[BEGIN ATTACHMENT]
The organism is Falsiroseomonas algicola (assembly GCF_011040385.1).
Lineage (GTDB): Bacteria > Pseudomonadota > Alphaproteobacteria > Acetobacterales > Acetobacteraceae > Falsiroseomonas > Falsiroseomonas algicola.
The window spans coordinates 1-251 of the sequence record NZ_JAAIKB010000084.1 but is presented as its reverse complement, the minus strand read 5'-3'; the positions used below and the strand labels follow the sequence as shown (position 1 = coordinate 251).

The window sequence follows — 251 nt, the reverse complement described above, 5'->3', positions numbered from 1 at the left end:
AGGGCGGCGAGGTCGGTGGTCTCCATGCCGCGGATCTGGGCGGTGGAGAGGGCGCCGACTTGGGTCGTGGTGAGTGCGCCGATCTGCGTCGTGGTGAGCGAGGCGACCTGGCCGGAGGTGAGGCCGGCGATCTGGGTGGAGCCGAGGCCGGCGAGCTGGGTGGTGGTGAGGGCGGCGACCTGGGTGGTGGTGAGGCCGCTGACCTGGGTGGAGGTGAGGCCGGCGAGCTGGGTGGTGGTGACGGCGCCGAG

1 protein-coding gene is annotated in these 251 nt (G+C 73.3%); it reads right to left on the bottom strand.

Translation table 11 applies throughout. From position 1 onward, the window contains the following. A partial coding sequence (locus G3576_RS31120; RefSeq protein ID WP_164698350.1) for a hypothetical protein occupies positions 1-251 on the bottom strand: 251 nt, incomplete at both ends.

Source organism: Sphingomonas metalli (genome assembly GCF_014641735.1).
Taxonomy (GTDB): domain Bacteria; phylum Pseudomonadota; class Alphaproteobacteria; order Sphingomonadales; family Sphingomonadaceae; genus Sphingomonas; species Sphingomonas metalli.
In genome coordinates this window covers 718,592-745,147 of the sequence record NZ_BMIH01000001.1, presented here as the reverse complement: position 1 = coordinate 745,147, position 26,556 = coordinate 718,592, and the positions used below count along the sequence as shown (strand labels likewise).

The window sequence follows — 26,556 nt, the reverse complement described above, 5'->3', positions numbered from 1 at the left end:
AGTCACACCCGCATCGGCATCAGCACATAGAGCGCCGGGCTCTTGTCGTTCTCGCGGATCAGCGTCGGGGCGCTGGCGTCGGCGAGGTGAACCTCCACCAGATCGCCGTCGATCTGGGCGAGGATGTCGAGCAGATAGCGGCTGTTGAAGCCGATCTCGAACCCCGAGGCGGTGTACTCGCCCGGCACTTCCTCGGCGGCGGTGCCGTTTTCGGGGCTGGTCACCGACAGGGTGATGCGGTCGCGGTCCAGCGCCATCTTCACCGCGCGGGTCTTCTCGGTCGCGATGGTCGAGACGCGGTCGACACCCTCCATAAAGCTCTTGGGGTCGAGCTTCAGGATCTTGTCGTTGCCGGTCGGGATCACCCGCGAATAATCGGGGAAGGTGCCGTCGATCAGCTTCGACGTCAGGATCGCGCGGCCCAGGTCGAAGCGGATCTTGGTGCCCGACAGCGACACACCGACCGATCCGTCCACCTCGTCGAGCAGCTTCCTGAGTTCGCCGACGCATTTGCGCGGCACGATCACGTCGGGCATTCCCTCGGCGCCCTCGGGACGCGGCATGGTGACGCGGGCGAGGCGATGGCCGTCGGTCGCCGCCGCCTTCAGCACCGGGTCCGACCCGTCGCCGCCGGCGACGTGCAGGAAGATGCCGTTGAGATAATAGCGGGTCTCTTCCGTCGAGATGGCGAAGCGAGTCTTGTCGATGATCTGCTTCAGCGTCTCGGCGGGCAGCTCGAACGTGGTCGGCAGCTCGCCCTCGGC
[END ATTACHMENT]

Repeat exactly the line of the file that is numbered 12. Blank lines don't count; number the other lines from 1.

AGTCACACCCGCATCGGCATCAGCACATAGAGCGCCGGGCTCTTGTCGTTCTCGCGGATCAGCGTCGGGGCGCTGGCGTCGGCGAGGTGAACCTCCACCAGATCGCCGTCGATCTGGGCGAGGATGTCGAGCAGATAGCGGCTGTTGAAGCCGATCTCGAACCCCGAGGCGGTGTACTCGCCCGGCACTTCCTCGGCGGCGGTGCCGTTTTCGGGGCTGGTCACCGACAGGGTGATGCGGTCGCGGTCCAGCGCCATCTTCACCGCGCGGGTCTTCTCGGTCGCGATGGTCGAGACGCGGTCGACACCCTCCATAAAGCTCTTGGGGTCGAGCTTCAGGATCTTGTCGTTGCCGGTCGGGATCACCCGCGAATAATCGGGGAAGGTGCCGTCGATCAGCTTCGACGTCAGGATCGCGCGGCCCAGGTCGAAGCGGATCTTGGTGCCCGACAGCGACACACCGACCGATCCGTCCACCTCGTCGAGCAGCTTCCTGAGTTCGCCGACGCATTTGCGCGGCACGATCACGTCGGGCATTCCCTCGGCGCCCTCGGGACGCGGCATGGTGACGCGGGCGAGGCGATGGCCGTCGGTCGCCGCCGCCTTCAGCACCGGGTCCGACCCGTCGCCGCCGGCGACGTGCAGGAAGATGCCGTTGAGATAATAGCGGGTCTCTTCCGTCGAGATGGCGAAGCGAGTCTTGTCGATGATCTGCTTCAGCGTCTCGGCGGGCAGCTCGAACGTGGTCGGCAGCTCGCCCTCGGC